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The Power of the People


These days we do it by representative democracy. Referendums have no constitutional standing.

From the Union in 1707, Scotland had 14 Members of Parliament - representation was pretty remote. From the Reform Act of 1832 Leith, Portobello and Musselburgh was one constituency, represented by Whig (Liberal) MPs, predominantly from merchant, legal, and aristocratic backgrounds.

In 1920 Leith became a parliamentary constituency. For the first few years the Whig tradition continued, but with its dominant working classes, it became a Labour stronghold for the rest of last century.

With the arrival of devolution in 1999, everything changed. Having delivered “the settled will of the Scottish people”, Labour set about trying to make Holyrood work well within the Union. But then Labour seemed to be no longer distinctively Scottish – an open door for separatists.

Leith did not buck the national trends: up to 2015 Leith returned Labour MPs, and since then an SNP MP. At Holyrood Leith returned Labour MSPs to 2016, and SNP since then. (The constituencies have slightly different boundaries, both going well outside the core of Leith.)

The bedrock of the traditional British political parties is Judaeo-Christianity.

Christian Socialism was formed as a movement in the 19th century to protect individuals and communities from the worst effects of exploitative capitalism. Trade unions were the first manifestations, followed by the political wing, the Labour Party, and the intellectual Fabian Society.

The working principles are collective action and solidarity. Equality of everything is not an aim of socialism, but the motto: “Enough for everyone and nobody with too much” has deep roots in Jewish and Christian teaching.

But belonging in a union – whether it’s an international treaty, a trade union or a marriage – involves compromise, suppressing autonomy.

Jesus valued diversity and upheld human rights many times: we don’t all conform to a consensus, but we don’t lose any rights or dignity because of that. This is home territory for the Liberal Democrats.

In healthy unions, diversity generates creative energy.

But the Bible recognises that economic realities and market-place forces cannot be ignored. We have to earn a living and generate wealth. The parable of the talents teaches that we must creatively invest what is given to us.

We need creative people who take risks and responsibility. To do well for oneself and one’s own is an honourable ambition. And we can’t all be employees! Business interests are the core pitch for the Conservative party.

Responsible entrepreneurs willingly pay taxes. It is in their interests to have a healthy, well-educated workforce and a wider population wealthy enough to buy their products. Throughout the Bible there is a bias in support of the poor and oppressed.

The newcomer to this traditional party line-up is the Green Party. You don’t have to be Christian to know that we are creatures of nature and that we have to live within the natural environment. There should be no need for a Green party: socialists, liberals, and generators of wealth can and should all be green, as a priority.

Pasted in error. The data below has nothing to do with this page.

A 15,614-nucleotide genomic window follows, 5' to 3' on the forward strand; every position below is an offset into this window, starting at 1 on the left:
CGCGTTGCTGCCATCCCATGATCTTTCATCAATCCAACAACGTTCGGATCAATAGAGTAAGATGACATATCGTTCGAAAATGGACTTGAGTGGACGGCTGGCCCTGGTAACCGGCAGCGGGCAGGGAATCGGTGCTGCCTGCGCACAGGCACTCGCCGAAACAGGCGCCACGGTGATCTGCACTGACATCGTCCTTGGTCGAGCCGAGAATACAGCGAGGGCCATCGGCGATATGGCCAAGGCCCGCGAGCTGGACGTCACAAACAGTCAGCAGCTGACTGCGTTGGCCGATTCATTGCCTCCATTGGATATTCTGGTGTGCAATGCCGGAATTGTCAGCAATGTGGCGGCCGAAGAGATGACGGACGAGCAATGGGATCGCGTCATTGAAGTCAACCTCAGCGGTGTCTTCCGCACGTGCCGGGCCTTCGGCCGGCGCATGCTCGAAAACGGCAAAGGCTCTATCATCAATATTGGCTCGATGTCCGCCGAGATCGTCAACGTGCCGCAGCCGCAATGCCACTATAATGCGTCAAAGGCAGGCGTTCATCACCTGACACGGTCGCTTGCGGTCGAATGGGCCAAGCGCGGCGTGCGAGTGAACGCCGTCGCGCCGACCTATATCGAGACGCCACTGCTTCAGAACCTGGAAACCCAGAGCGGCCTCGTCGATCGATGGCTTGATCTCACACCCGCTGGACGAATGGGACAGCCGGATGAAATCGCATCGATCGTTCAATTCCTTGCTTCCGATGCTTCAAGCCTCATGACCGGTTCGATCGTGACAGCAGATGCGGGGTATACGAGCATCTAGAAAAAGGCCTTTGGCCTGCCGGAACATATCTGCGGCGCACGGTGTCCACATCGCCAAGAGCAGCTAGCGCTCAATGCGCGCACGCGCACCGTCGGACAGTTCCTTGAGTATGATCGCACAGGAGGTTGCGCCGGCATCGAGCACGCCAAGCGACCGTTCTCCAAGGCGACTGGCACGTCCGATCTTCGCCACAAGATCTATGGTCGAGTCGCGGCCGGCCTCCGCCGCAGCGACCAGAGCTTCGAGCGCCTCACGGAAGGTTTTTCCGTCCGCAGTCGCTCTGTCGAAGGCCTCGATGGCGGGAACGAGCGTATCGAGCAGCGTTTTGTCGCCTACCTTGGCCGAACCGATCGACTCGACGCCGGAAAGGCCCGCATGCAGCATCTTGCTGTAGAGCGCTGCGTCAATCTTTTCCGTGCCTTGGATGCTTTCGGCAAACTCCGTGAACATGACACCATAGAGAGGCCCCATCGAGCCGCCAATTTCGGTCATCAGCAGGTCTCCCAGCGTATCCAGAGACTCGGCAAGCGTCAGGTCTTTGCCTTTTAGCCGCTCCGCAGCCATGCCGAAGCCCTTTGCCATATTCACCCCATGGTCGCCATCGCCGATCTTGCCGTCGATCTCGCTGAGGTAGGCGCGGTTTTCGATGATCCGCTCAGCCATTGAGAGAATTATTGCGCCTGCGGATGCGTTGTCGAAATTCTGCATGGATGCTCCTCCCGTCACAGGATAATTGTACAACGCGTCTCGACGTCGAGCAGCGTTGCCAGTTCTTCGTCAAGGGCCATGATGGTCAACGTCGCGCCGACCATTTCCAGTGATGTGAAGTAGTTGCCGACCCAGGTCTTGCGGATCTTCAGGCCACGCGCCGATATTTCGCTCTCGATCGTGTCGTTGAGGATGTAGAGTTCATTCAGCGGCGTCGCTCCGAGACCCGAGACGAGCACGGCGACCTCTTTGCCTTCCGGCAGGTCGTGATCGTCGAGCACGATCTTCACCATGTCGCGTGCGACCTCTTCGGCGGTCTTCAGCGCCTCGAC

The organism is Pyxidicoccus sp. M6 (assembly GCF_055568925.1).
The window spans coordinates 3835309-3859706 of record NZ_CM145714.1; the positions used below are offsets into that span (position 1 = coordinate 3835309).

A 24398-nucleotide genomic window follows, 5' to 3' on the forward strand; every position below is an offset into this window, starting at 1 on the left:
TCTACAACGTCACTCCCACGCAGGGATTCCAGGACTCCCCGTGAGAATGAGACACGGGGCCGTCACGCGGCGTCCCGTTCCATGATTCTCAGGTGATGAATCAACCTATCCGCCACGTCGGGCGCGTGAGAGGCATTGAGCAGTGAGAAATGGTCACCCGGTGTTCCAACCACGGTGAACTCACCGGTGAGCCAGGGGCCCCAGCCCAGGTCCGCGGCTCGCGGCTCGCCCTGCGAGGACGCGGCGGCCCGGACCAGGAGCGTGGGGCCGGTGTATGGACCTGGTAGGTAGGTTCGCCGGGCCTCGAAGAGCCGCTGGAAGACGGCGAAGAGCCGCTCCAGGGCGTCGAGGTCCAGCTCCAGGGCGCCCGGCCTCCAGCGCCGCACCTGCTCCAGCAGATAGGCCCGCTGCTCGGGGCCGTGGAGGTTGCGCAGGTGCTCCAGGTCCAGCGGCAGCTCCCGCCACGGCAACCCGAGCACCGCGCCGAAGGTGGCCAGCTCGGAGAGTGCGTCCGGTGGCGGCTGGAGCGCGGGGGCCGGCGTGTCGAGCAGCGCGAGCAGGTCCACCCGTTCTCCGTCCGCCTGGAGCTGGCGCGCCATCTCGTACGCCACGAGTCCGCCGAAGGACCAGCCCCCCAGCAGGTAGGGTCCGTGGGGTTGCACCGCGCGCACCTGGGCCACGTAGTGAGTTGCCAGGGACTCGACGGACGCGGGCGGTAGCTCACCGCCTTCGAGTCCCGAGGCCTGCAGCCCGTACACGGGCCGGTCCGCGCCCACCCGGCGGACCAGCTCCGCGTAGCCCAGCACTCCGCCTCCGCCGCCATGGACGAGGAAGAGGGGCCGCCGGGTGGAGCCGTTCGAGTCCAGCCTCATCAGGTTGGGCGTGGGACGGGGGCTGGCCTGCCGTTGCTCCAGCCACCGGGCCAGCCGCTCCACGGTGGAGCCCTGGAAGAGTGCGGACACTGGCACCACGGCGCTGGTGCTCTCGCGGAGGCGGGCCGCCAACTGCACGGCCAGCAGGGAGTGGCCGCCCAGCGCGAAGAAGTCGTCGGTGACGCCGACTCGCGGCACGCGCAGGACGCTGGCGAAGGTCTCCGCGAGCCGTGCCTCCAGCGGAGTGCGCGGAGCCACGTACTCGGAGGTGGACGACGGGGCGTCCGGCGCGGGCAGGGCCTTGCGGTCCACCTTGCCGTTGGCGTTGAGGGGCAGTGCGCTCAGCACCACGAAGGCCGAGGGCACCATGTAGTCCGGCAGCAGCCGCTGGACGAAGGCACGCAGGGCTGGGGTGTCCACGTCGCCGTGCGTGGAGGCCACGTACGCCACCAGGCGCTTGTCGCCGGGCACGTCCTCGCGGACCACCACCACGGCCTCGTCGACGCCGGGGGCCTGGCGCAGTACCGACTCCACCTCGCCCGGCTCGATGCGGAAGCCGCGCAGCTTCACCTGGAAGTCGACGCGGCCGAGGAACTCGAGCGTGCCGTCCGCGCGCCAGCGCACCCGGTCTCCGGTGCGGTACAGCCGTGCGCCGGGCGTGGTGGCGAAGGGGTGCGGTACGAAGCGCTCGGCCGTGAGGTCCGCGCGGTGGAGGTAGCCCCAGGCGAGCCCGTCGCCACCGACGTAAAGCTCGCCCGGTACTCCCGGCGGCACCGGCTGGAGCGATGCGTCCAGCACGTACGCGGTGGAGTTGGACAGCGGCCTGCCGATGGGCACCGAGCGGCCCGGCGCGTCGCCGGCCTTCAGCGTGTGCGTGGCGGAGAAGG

Each of these positions need to be fairly represented in our councils and parliaments. No one position has all the wisdom needed for good government. Democracy requires an interplay between them all.

Nationalism is ever-present in political life. But it doesn’t do well in the Bible. In the Old Testament it is a vengeful God who supports the Israelites as they smite the Hittites and the Philistines, anyone who is not “one of us”. It all disappears in the New Testament, where there is neither Jew nor Greek, slave nor free, male nor female; all are one.

“Independence” exists as a political slogan; elsewhere it is Scotch mist. Ethnic and cultural groups, economic systems, and stretches of territory, are all very porous and interdependent. Identity politics is dangerous.

The governing principle of nationalists is the pursuit of whatever they say is best for their group.

There is always the question of devolution. From whom should the armed forces take orders? Who should run the macro-economy? Who administers the schools and organises bin collections? The general principle is that decision-making is best devolved to the most local competent level.

As the most centralised country in Europe, the UK certainly needs to change its devolutionary arrangements.

There’s no perfect voting system. The single transferable vote system, used in council elections throughout Scotland, is better than most. All Edinburgh wards are represented in the council chamber by more than one party, some by four different parties. No grouping has an overall majority.

The “first-past-the-post” electoral system, used for Westminster elections, must be abolished. It encourages confrontational politics. We are far more diverse than the distorted representations it produces.

All this is the legitimate stuff of everyday conversations. Democracy requires engagement.

Leith has traditionally had robust debate, at the Foot of the Walk, in the pubs, at the school gates, in the newspaper columns, online.

Don’t let it die. ■

Sir A. Murray at open air meeting Leith. General Election campaign 1955. Image:


The governing principle of nationalists is the pursuit of whatever they say is best for their group


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